FCC Chairman Tom Wheeler has unveiled a new proposal to open up “huge swaths” of high-band spectrum for 5G applications.
In remarks delivered on Monday, Wheeler said the FCC intends to act to make “ample spectrum available” through a new Spectrum Frontiers proposal even before 5G standards are passed.
“Unlike some countries, we do not believe we should spend the next couple of years studying what 5G should be, how it should operate, and how to allocate spectrum, based on those assumptions,” Wheeler said. “Turning innovators loose is far preferable to expecting committees and regulators to define the future. We won’t wait for the standards to be first developed…we will make ample spectrum available and then rely on a private sector-led process for producing technical standards best suited for those frequencies and use cases.”
Wheeler’s proposal – which he said will be circulated Thursday and up for a vote on July 14 – focuses mainly high-band spectrum. Wheeler said high frequency spectrum offers the “super-fast” data rates and low latency that will be critical for next generation services.
According to Wheeler, the plan proposes expansion of licensed blocks to chunks of at least 200 MHz in the higher bands and the creation of a “massive 14 GHz unlicensed band.” The proposal also lays out a “balanced solution” for spectrum sharing between the satellite and mobile industries and calls for the FCC to seek comments on other options for opening up high-band spectrum, he said.
Current blocks of licensed low-band spectrum are usually 5 to 10 MHz in width, Wheeler said.
The commission has already addressed the availability of low- and mid-band spectrum through its current incentive auction and last year’s AWS-3 auction, Wheeler said.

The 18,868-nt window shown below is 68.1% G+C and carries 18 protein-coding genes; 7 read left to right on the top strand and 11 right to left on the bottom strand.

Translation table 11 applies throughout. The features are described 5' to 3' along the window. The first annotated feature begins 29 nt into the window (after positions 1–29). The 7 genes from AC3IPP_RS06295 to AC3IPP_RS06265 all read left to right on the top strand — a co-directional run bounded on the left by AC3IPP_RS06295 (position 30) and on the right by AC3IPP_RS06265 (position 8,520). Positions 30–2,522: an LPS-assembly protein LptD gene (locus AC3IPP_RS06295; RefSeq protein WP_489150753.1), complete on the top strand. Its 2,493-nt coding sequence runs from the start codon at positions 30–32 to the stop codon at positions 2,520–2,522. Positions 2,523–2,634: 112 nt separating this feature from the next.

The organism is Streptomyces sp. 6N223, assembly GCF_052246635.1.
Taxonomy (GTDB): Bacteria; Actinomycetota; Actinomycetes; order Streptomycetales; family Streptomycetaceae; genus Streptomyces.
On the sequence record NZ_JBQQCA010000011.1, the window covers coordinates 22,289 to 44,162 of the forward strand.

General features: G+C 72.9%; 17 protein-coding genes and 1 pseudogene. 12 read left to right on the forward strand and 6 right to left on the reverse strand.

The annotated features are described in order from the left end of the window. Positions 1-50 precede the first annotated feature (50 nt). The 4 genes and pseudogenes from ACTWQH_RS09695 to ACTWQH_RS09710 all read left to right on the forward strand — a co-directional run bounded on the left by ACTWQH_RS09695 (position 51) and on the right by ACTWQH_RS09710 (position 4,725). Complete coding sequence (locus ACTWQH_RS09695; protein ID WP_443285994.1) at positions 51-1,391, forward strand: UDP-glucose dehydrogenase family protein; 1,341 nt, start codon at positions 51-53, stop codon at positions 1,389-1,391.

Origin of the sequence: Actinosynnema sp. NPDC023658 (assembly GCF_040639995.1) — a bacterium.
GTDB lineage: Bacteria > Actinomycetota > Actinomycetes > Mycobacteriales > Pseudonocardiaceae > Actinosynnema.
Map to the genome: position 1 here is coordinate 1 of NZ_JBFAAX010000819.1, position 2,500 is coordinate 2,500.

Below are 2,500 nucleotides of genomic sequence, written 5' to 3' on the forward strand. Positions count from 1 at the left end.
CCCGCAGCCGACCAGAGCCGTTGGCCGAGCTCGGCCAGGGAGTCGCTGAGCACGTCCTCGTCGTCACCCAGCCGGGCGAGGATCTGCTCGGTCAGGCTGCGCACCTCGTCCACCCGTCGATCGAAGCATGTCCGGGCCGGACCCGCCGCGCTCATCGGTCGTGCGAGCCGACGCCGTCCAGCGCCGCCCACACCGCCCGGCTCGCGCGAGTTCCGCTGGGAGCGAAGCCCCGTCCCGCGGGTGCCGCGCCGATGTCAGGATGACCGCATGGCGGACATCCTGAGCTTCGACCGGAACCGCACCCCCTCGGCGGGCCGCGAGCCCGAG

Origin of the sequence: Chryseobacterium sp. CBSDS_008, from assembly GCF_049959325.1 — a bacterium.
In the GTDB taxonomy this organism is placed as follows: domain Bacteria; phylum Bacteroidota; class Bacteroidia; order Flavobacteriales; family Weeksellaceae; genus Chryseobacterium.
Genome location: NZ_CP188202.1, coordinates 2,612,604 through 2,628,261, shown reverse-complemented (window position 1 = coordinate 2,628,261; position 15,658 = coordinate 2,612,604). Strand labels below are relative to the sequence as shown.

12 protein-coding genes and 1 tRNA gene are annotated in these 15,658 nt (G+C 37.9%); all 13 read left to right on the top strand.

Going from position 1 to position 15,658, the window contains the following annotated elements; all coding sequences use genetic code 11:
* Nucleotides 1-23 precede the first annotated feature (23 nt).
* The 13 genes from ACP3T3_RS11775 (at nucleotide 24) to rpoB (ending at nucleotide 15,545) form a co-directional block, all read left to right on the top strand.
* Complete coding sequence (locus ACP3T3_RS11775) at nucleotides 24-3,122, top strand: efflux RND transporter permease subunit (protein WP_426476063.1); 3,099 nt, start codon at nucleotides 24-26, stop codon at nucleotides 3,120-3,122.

Wheeler said he was confident opening up spectrum for 5G would enable a “cornucopia of unanticipated innovative uses and generate tens of billions of dollars in economic activity.” The decision would also make the United States the first country to open its high-band spectrum for 5G networks, he said.
“We will be repeating the proven formula that made the United States the world leader in 4G,” Wheeler said. “It’s a simple formula: Lead the world in spectrum availability, encourage and protect innovation-driving competition, and stay out of the way of technological development.”
CTIA president and CEO Meredith Attwell Baker on Monday praised the FCC’s action on high-band spectrum, saying it would “jump start our nation’s 5G efforts,” but warned more low- and mid-band spectrum will be necessary.
“The ongoing 600 MHz auction is a significant down payment, but a consistent pipeline of additional spectrum is necessary to meet America’s current and future mobile demands,” Baker wrote in a blog post. “High-band spectrum is a key complement, but will never replace the need for traditional spectrum resources.”
Wheeler’s new proposal comes on the heels of lobbying from U.S. wireless carriers like Verizon, which asked the FCC in January to open up high-band spectrum for 5G services. Verizon and CTIA renewed those calls again in March.
The FCC has been considering how it can make use of high-frequency spectrum above 24 GHz for wireless services since October 2015.
Verizon, T-Mobile and AT&T have all already begun testing fixed and mobile wireless services on the 28 GHz band. T-
Verizon has previously said it is eyeing a 2017 deployment of 5G services, but must wait on the FCC to clear ultra-high-band spectrum.
Filed Under: Telecommunications (Spectrum), Wireless